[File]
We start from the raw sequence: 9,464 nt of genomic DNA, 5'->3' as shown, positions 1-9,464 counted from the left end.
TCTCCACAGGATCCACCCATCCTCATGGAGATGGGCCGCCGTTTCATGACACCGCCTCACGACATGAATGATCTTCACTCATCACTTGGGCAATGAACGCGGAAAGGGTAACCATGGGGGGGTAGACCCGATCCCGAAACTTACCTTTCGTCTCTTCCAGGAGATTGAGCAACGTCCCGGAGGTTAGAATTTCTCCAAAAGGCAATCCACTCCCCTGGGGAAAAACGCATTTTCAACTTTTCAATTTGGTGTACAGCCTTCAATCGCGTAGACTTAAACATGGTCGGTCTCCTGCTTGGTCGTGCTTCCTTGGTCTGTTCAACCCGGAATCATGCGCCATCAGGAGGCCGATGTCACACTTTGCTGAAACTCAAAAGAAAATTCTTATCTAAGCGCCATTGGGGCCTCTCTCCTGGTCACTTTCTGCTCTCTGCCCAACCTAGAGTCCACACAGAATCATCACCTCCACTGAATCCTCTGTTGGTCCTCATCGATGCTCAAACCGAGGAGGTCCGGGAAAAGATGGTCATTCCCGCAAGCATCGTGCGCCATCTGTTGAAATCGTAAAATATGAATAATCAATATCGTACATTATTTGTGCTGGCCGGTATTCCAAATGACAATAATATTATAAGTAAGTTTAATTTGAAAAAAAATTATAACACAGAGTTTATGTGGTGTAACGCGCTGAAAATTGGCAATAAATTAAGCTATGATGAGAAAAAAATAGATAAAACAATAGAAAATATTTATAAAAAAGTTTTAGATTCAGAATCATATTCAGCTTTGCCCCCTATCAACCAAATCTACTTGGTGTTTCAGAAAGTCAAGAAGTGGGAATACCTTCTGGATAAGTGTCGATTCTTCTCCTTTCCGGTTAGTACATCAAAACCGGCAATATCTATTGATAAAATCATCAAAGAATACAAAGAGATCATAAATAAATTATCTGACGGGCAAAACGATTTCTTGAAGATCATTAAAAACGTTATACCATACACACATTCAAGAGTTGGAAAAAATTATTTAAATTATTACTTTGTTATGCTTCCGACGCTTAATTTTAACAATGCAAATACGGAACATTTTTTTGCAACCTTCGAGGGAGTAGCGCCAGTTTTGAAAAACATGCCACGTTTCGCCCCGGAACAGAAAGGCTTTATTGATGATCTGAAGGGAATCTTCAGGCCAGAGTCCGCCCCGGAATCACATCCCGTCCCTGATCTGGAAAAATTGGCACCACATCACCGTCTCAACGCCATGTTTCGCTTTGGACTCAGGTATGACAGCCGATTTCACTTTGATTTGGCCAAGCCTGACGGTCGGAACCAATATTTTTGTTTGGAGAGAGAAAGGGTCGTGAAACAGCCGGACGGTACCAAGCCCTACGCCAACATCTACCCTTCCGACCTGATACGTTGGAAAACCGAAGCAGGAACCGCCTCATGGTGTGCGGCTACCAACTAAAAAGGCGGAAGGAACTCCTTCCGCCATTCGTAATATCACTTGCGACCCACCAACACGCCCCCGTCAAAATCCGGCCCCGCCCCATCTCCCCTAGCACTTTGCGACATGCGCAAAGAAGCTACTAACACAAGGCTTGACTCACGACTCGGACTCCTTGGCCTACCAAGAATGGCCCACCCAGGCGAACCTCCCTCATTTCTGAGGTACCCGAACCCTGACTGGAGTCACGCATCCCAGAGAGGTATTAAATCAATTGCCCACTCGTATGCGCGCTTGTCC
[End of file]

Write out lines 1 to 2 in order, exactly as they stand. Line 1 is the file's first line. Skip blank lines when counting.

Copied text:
We start from the raw sequence: 9,464 nt of genomic DNA, 5'->3' as shown, positions 1-9,464 counted from the left end.
TCTCCACAGGATCCACCCATCCTCATGGAGATGGGCCGCCGTTTCATGACACCGCCTCACGACATGAATGATCTTCACTCATCACTTGGGCAATGAACGCGGAAAGGGTAACCATGGGGGGGTAGACCCGATCCCGAAACTTACCTTTCGTCTCTTCCAGGAGATTGAGCAACGTCCCGGAGGTTAGAATTTCTCCAAAAGGCAATCCACTCCCCTGGGGAAAAACGCATTTTCAACTTTTCAATTTGGTGTACAGCCTTCAATCGCGTAGACTTAAACATGGTCGGTCTCCTGCTTGGTCGTGCTTCCTTGGTCTGTTCAACCCGGAATCATGCGCCATCAGGAGGCCGATGTCACACTTTGCTGAAACTCAAAAGAAAATTCTTATCTAAGCGCCATTGGGGCCTCTCTCCTGGTCACTTTCTGCTCTCTGCCCAACCTAGAGTCCACACAGAATCATCACCTCCACTGAATCCTCTGTTGGTCCTCATCGATGCTCAAACCGAGGAGGTCCGGGAAAAGATGGTCATTCCCGCAAGCATCGTGCGCCATCTGTTGAAATCGTAAAATATGAATAATCAATATCGTACATTATTTGTGCTGGCCGGTATTCCAAATGACAATAATATTATAAGTAAGTTTAATTTGAAAAAAAATTATAACACAGAGTTTATGTGGTGTAACGCGCTGAAAATTGGCAATAAATTAAGCTATGATGAGAAAAAAATAGATAAAACAATAGAAAATATTTATAAAAAAGTTTTAGATTCAGAATCATATTCAGCTTTGCCCCCTATCAACCAAATCTACTTGGTGTTTCAGAAAGTCAAGAAGTGGGAATACCTTCTGGATAAGTGTCGATTCTTCTCCTTTCCGGTTAGTACATCAAAACCGGCAATATCTATTGATAAAATCATCAAAGAATACAAAGAGATCATAAATAAATTATCTGACGGGCAAAACGATTTCTTGAAGATCATTAAAAACGTTATACCATACACACATTCAAGAGTTGGAAAAAATTATTTAAATTATTACTTTGTTATGCTTCCGACGCTTAATTTTAACAATGCAAATACGGAACATTTTTTTGCAACCTTCGAGGGAGTAGCGCCAGTTTTGAAAAACATGCCACGTTTCGCCCCGGAACAGAAAGGCTTTATTGATGATCTGAAGGGAATCTTCAGGCCAGAGTCCGCCCCGGAATCACATCCCGTCCCTGATCTGGAAAAATTGGCACCACATCACCGTCTCAACGCCATGTTTCGCTTTGGACTCAGGTATGACAGCCGATTTCACTTTGATTTGGCCAAGCCTGACGGTCGGAACCAATATTTTTGTTTGGAGAGAGAAAGGGTCGTGAAACAGCCGGACGGTACCAAGCCCTACGCCAACATCTACCCTTCCGACCTGATACGTTGGAAAACCGAAGCAGGAACCGCCTCATGGTGTGCGGCTACCAACTAAAAAGGCGGAAGGAACTCCTTCCGCCATTCGTAATATCACTTGCGACCCACCAACACGCCCCCGTCAAAATCCGGCCCCGCCCCATCTCCCCTAGCACTTTGCGACATGCGCAAAGAAGCTACTAACACAAGGCTTGACTCACGACTCGGACTCCTTGGCCTACCAAGAATGGCCCACCCAGGCGAACCTCCCTCATTTCTGAGGTACCCGAACCCTGACTGGAGTCACGCATCCCAGAGAGGTATTAAATCAATTGCCCACTCGTATGCGCGCTTGTCC